A joint operating room led by Iran, Hezbollah and the Syrian military runs the operation in Deir ez-Zor, he added, saying that Hezbollah is usually responsible for offensive operations and that its troops are generally followed by Syrian ones responsible for stabilizing various areas. “Engineering units of Hezbollah decide as well on the establishment of headquarters and the division of tasks and decide on the number of logistics units required,” he added.

The region has been a test of the Lebanese militant group’s capabilities because of challenging weather conditions. “The Badia is a difficult [landscape]. You can be somewhere and you find yourself someplace else because of the desert storms that suddenly appear. We lost 18 martyrs between Sukhna and Deir ez-Zor. IS encircled us. We were deployed on eight front lines. They used trucks of 1 ton to attack us, and our men ended up burned alive,” said the commander.

Despite the ferocity of the fights with IS in Deir ez-Zor, Hezbollah made a deal with the extremist group Aug. 27, evacuating hundreds of IS fighters and their families from a pocket of territory on the northeast Lebanese-Syrian border into militant-held eastern Syria. This decision was completely justified, the commander said: “As Muslims, we do not kill prisoners. Sayed Hassan [Nasrallah, Hezbollah’s chief] is human. If the battle required a change of position, what is the big deal?” 

Besides eastern Syria, Hezbollah appears to be also silently working on another front line farther south. The Hezbollah commander said the organization is using the recent de-escalation deal to be implemented in south Syria to do reconnaissance work. His statement appeared to confirm what Al-Monitor had been told in a previous interview with a Hezbollah official. According to the Al-Monitor article, “The official noted that even if Hezbollah were not present near the Golan Heights, it still retains a capability to strike at the Israeli front from Syria if tensions were to flare between the two rivals … adding that the movement ‘has missiles with a range that could target Israel [from Syrian territory] without Hezbollah having to be physically present near the border area.’”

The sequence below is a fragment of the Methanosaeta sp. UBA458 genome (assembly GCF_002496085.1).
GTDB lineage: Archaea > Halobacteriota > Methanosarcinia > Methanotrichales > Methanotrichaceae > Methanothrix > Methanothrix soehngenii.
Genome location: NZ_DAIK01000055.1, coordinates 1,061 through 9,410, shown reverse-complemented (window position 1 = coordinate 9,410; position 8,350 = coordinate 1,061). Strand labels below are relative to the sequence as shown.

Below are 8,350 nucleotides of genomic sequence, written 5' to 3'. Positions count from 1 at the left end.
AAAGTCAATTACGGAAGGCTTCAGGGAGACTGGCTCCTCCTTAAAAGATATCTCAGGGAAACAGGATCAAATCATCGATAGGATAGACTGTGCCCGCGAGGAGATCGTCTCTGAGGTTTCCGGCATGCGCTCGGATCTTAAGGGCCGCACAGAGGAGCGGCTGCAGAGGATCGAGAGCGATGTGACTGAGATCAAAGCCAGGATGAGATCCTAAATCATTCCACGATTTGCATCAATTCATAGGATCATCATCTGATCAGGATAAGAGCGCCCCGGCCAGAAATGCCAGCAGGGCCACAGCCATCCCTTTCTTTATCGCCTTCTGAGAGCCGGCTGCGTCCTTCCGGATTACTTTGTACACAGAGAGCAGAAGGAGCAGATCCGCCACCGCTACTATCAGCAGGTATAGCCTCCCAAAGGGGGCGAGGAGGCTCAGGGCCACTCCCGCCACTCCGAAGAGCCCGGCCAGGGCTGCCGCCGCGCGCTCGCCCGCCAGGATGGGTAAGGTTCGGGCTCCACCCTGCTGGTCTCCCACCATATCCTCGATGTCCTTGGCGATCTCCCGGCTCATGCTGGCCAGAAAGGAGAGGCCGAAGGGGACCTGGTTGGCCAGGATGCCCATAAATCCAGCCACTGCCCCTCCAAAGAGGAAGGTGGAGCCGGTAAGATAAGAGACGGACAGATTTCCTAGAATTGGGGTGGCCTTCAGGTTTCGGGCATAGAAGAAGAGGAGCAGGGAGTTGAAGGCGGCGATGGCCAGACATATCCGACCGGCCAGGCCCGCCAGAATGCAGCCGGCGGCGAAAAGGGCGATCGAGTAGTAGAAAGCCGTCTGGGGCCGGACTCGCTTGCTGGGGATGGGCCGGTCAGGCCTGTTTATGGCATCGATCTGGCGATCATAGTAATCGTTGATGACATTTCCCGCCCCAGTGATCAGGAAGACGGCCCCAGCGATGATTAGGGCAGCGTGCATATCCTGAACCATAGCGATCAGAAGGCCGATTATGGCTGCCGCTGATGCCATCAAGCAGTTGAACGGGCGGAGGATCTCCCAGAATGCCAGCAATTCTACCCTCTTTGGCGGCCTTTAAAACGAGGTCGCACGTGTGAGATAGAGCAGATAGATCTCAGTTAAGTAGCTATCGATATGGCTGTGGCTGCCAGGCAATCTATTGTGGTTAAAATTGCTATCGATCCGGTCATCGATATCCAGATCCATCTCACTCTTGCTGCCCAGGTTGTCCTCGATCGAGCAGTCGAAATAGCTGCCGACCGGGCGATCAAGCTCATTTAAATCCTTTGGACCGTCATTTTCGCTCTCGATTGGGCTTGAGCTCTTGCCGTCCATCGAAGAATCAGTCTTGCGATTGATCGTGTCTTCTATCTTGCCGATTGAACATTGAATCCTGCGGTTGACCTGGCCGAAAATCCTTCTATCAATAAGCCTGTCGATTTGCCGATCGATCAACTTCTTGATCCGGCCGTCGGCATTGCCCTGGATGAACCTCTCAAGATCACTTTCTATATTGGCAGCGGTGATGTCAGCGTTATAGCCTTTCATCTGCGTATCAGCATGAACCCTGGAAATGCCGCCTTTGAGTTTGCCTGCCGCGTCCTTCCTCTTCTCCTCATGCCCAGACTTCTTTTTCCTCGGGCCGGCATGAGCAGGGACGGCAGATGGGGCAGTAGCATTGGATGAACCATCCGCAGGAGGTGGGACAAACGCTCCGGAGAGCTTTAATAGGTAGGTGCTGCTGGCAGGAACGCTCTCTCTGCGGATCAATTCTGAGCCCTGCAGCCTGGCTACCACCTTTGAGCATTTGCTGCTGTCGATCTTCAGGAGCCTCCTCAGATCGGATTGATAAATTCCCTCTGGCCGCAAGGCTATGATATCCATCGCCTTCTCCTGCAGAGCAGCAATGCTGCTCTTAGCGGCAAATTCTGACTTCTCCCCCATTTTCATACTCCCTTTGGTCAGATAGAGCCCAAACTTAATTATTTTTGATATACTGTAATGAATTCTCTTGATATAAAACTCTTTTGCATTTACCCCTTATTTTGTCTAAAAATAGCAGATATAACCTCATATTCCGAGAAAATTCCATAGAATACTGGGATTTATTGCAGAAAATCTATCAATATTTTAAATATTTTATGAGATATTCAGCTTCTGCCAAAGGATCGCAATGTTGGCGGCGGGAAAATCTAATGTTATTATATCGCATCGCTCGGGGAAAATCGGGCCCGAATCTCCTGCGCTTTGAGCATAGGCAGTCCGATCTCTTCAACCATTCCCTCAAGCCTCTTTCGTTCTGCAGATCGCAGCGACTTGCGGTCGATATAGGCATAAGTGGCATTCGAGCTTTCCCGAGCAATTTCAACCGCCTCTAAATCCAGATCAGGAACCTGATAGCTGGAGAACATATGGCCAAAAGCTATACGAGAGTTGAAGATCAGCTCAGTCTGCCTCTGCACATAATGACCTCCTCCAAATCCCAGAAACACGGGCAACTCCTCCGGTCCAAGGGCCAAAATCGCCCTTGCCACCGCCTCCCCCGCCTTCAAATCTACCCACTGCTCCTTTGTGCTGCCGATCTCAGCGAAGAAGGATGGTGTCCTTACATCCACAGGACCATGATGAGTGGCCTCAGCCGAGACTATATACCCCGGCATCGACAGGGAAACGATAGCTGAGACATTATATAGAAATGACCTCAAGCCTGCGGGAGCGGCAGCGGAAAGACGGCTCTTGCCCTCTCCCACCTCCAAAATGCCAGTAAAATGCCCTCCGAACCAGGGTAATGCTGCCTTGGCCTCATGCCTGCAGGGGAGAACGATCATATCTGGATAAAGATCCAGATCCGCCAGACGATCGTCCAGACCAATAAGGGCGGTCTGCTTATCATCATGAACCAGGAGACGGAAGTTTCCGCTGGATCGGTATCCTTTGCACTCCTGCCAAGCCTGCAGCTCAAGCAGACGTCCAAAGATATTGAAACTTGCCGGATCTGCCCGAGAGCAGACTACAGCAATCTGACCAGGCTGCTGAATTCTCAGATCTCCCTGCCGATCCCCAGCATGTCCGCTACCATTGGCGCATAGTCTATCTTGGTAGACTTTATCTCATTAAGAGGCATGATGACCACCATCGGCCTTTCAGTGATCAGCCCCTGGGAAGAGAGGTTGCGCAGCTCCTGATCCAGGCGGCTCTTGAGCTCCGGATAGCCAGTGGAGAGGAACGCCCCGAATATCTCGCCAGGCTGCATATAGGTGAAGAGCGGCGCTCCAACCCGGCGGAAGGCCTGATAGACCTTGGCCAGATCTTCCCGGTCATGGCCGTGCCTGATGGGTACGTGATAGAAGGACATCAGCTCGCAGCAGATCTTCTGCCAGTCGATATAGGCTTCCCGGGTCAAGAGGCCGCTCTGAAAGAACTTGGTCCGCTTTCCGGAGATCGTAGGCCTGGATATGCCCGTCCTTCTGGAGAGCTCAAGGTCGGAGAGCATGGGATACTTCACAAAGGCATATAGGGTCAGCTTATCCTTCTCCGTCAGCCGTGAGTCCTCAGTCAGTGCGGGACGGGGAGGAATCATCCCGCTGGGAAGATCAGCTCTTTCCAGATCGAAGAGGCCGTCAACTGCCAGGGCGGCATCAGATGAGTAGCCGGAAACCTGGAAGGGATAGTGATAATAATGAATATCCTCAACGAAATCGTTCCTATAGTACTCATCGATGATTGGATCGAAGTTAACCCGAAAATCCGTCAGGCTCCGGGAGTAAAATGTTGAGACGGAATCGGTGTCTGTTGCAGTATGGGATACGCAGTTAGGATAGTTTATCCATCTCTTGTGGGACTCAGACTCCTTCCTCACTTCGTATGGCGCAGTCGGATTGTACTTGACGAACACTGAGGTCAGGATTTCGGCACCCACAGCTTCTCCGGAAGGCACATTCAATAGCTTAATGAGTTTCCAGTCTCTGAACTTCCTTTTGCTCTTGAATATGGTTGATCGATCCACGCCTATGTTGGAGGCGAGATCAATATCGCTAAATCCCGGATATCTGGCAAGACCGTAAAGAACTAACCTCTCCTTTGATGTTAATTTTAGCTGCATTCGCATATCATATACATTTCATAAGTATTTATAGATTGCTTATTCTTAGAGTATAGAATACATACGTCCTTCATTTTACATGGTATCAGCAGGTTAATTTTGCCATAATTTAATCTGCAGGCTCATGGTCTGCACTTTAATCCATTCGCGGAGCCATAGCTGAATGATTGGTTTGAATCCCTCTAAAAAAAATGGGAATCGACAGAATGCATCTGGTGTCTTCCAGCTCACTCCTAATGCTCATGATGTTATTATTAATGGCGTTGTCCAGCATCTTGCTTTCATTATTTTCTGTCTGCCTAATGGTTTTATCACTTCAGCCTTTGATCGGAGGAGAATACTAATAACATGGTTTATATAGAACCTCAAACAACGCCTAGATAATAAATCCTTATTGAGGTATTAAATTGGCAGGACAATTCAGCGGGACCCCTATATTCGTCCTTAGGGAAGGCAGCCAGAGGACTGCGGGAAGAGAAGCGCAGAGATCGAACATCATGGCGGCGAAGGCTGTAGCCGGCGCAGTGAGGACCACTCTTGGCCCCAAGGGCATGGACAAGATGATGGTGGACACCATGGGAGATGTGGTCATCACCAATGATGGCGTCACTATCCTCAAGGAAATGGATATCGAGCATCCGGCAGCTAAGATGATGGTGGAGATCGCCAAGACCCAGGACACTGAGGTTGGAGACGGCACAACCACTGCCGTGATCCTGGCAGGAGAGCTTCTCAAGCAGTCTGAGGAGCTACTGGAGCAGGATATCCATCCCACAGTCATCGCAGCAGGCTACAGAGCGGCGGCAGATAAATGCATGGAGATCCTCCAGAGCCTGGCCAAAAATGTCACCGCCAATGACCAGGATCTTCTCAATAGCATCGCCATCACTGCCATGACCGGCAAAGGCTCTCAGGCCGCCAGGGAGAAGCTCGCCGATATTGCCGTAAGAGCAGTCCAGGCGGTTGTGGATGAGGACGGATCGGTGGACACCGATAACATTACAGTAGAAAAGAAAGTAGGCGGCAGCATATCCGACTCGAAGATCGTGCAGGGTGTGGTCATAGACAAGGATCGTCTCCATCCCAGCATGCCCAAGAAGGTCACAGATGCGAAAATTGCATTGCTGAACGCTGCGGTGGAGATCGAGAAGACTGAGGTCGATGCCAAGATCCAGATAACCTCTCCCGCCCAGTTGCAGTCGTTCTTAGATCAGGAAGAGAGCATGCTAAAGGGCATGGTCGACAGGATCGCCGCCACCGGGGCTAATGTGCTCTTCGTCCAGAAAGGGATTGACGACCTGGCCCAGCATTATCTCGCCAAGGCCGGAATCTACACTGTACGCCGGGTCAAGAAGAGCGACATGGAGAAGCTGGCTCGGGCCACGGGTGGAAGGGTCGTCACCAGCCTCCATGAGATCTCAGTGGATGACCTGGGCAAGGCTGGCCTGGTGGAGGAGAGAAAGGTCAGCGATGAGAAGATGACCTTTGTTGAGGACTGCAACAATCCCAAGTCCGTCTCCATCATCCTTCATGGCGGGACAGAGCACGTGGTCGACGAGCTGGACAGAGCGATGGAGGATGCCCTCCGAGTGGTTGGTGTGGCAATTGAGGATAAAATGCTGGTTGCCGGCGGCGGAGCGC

Hezbollah also appears to be reinforcing its presence in Lebanon. A source who is close to Hezbollah fighters and who spoke on condition of anonymity told Al-Monitor that the organization had sent some its fighters from Syria back to south Lebanon during the summer.

The source said Hezbollah has built a network of tunnels, bunkers and training camps in Lebanon's western mountains in the Bekaa Valley.

War, whether in Lebanon, Syria or elsewhere, remains at the crux of Hezbollah’s lifelong mission. “The war is not finished in Syria. I am still fighting, we will fight where we are needed … and we will go where the leadership sends us,” said the commander.

Mona Alami is a French-Lebanese journalist and a non-resident fellow at the Rafic Hariri Middle East center at the Atlantic Council. She writes about political and economic issues in the Arab world, namely, in Jordan, Egypt, Lebanon, Syria, Sudan and the UAE.